2

For the example's sake let's say there is a given file math.js. Think of it as a module containing many reusable functions.

The content of file is:

export function area(shape) {
   normalize(shape)
   ... // real stuff here
}


function normalize(shape) {
   ... // real stuff here
}

export function circumference(shape) {
  normalize(shape)
  ... // real stuff here
}

imagine that there are many more functions like normalize and even more exportable functions.

The question is: is a good coding style to put not exportable functions (I would call them private functions. function normalize is such function in my code snippet) at the bottom of file?

  • 1
    This is a matter of taste, not policy. Put your private functions where they make most sense to you. – Robert Harvey Nov 16 '16 at 15:21
  • @RobertHarvey Many languages have policy to put private methods at the bottom of class definition. If you think about math.js file as a class than moving 'private' functions at the bottom makes sense – Filip Bartuzi Nov 16 '16 at 16:30
  • 1
    There you go. That's as good a guideline as any. – Robert Harvey Nov 16 '16 at 16:30
0

I'd say think about readability over just a convention for every case (remember : there is no silver bullet).

  • Util private functions used pretty much everywhere in the module, all at start or end.
  • Util functions for some localized functions, if you can, put them into the same block instead of having to scroll 250 lines to check how the private function is implemented.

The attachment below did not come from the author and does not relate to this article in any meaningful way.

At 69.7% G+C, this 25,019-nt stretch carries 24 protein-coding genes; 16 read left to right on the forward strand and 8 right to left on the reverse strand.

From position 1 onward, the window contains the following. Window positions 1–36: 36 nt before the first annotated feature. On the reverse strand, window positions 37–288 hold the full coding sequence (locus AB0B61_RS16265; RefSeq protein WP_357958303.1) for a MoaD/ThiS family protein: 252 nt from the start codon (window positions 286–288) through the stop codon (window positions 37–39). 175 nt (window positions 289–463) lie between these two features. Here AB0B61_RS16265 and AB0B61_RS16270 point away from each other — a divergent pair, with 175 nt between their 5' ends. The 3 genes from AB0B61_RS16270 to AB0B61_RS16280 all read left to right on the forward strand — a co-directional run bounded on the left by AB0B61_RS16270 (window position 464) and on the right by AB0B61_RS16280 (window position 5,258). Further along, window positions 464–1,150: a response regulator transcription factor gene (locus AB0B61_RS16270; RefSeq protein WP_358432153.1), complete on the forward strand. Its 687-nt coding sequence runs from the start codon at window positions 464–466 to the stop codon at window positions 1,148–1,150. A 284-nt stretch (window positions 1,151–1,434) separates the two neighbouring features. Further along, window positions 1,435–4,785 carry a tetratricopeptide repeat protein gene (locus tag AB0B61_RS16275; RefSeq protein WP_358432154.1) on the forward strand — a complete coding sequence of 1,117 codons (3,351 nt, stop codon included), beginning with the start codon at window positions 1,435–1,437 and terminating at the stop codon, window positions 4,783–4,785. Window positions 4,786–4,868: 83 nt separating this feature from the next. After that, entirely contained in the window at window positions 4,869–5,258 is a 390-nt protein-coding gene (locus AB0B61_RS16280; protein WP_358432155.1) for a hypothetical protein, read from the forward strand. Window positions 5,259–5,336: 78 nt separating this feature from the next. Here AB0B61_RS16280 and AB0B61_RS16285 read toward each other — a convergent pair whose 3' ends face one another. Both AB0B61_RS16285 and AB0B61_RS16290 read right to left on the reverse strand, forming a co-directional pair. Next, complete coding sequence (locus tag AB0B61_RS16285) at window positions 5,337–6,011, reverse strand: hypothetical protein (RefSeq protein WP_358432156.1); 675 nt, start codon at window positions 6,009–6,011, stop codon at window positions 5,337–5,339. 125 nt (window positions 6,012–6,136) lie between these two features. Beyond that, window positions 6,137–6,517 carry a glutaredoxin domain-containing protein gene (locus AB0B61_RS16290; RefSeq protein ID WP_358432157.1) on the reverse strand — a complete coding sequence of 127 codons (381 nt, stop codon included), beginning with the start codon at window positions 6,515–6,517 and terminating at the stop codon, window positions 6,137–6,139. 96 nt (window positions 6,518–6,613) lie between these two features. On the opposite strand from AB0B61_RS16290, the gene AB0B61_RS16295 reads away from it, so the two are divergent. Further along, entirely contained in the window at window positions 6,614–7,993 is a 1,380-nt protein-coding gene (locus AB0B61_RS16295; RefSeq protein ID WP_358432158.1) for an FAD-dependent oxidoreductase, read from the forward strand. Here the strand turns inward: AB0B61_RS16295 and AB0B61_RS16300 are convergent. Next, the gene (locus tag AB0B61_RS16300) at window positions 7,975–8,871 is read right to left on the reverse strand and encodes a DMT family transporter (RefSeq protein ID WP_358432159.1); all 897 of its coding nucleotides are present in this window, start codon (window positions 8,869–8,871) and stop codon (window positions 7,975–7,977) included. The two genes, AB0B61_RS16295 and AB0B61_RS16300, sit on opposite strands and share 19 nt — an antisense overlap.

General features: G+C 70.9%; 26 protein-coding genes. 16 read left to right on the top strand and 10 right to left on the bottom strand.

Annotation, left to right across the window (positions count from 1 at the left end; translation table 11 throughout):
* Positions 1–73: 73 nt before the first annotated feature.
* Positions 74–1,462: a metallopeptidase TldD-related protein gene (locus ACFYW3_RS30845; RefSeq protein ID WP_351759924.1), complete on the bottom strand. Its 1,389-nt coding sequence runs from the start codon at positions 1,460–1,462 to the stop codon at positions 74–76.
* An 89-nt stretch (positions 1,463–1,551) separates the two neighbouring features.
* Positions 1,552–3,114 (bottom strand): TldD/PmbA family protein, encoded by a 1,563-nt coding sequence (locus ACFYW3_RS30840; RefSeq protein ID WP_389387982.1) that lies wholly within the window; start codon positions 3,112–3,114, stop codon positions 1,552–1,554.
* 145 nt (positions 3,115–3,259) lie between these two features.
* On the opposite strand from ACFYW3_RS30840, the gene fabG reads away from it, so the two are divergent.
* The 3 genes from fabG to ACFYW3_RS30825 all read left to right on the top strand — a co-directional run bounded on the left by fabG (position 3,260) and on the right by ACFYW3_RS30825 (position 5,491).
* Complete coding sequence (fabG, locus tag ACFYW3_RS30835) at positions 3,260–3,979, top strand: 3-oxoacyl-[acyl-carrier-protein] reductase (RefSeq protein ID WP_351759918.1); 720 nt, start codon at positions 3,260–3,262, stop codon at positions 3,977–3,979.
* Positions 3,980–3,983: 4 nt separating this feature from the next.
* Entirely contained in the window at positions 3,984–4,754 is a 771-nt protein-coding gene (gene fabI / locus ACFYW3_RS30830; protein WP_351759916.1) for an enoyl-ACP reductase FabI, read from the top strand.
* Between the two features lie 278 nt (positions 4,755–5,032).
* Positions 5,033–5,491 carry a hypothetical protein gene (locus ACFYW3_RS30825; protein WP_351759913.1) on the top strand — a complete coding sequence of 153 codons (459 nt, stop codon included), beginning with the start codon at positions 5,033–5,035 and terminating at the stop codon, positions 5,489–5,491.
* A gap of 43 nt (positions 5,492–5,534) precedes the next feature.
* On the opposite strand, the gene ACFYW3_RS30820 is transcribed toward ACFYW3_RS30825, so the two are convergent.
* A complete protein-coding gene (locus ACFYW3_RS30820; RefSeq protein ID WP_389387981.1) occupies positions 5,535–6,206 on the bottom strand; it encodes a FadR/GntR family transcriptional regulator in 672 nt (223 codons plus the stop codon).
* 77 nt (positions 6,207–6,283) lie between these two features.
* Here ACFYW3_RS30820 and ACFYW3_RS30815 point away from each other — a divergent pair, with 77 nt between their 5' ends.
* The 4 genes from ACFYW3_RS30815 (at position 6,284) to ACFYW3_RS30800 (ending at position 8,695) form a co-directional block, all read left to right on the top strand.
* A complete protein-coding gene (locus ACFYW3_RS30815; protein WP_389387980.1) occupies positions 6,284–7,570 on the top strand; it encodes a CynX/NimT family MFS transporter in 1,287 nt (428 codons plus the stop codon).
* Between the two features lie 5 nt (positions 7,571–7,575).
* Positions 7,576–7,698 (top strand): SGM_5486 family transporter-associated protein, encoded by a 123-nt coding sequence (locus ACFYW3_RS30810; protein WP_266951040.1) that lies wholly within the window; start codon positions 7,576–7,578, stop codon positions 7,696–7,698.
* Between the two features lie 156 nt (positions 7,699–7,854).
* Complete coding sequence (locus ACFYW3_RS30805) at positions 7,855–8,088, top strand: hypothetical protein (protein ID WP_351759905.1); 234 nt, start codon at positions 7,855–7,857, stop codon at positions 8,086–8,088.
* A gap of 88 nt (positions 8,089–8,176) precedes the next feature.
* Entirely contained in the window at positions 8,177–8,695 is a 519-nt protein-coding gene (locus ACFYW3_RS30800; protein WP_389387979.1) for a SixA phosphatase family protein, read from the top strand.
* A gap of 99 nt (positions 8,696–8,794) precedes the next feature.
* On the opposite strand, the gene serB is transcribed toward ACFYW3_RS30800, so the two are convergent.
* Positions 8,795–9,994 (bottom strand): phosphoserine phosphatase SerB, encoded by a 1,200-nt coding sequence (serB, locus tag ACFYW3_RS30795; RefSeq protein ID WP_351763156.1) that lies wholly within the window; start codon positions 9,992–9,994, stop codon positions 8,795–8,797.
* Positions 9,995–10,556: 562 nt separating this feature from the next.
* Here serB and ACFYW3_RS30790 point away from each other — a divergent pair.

Basically the 2nd option is identifying some "submodule" in your module and reapply your convention locally to that "submodule" instead of the whole module. This is because if you have a lot of private functions, putting them all at the end or bottom may be less readable (more scrolling) than grouping them with the set of function they goes along.

  • 1
    "instead of having to scroll 250 lines to check how the private function is implemented." I think this is irrelevant nowadays. All modern text editors/IDE have "jump to definition" functionality – Filip Bartuzi Nov 16 '16 at 12:47
  • @FilipBartuzi you still have to go from where you were, and since we're talking about stuff in the same file ... :-). And even if you have that, for someone else that is unfamiliar with this code and is going through the code to try to understand the big picture, it'll be harder. – Walfrat Nov 16 '16 at 12:53

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